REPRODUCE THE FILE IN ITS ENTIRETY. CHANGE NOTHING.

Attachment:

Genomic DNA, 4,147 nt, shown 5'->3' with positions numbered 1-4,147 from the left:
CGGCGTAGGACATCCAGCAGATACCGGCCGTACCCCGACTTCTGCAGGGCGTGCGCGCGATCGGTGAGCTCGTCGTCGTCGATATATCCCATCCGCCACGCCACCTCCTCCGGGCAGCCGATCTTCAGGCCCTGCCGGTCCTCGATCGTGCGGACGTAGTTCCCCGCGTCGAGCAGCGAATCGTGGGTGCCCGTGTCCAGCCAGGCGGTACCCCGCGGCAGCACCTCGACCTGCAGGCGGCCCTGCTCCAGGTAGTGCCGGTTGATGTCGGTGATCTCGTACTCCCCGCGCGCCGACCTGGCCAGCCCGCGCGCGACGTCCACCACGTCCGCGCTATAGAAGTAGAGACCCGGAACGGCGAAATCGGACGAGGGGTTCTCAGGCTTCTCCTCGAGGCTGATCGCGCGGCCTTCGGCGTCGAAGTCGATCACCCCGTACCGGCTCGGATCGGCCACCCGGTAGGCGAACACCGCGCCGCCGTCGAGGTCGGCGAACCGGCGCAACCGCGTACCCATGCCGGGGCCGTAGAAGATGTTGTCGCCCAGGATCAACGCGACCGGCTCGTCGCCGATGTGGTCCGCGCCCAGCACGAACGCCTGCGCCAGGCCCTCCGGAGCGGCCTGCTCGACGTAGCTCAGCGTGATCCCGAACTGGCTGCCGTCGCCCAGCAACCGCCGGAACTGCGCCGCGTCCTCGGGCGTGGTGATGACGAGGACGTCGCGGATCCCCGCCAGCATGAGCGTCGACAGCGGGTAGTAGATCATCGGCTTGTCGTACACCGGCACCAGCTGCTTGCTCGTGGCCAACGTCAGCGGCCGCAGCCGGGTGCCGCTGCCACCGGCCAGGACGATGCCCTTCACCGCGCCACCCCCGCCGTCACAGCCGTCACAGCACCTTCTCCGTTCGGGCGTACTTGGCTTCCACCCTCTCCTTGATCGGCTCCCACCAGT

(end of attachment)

Genomic DNA, 4,147 nt, shown 5'->3' with positions numbered 1-4,147 from the left:
CGGCGTAGGACATCCAGCAGATACCGGCCGTACCCCGACTTCTGCAGGGCGTGCGCGCGATCGGTGAGCTCGTCGTCGTCGATATATCCCATCCGCCACGCCACCTCCTCCGGGCAGCCGATCTTCAGGCCCTGCCGGTCCTCGATCGTGCGGACGTAGTTCCCCGCGTCGAGCAGCGAATCGTGGGTGCCCGTGTCCAGCCAGGCGGTACCCCGCGGCAGCACCTCGACCTGCAGGCGGCCCTGCTCCAGGTAGTGCCGGTTGATGTCGGTGATCTCGTACTCCCCGCGCGCCGACCTGGCCAGCCCGCGCGCGACGTCCACCACGTCCGCGCTATAGAAGTAGAGACCCGGAACGGCGAAATCGGACGAGGGGTTCTCAGGCTTCTCCTCGAGGCTGATCGCGCGGCCTTCGGCGTCGAAGTCGATCACCCCGTACCGGCTCGGATCGGCCACCCGGTAGGCGAACACCGCGCCGCCGTCGAGGTCGGCGAACCGGCGCAACCGCGTACCCATGCCGGGGCCGTAGAAGATGTTGTCGCCCAGGATCAACGCGACCGGCTCGTCGCCGATGTGGTCCGCGCCCAGCACGAACGCCTGCGCCAGGCCCTCCGGAGCGGCCTGCTCGACGTAGCTCAGCGTGATCCCGAACTGGCTGCCGTCGCCCAGCAACCGCCGGAACTGCGCCGCGTCCTCGGGCGTGGTGATGACGAGGACGTCGCGGATCCCCGCCAGCATGAGCGTCGACAGCGGGTAGTAGATCATCGGCTTGTCGTACACCGGCACCAGCTGCTTGCTCGTGGCCAACGTCAGCGGCCGCAGCCGGGTGCCGCTGCCACCGGCCAGGACGATGCCCTTCACCGCGCCACCCCCGCCGTCACAGCCGTCACAGCACCTTCTCCGTTCGGGCGTACTTGGCTTCCACCCTCTCCTTGATCGGCTCCCACCAGT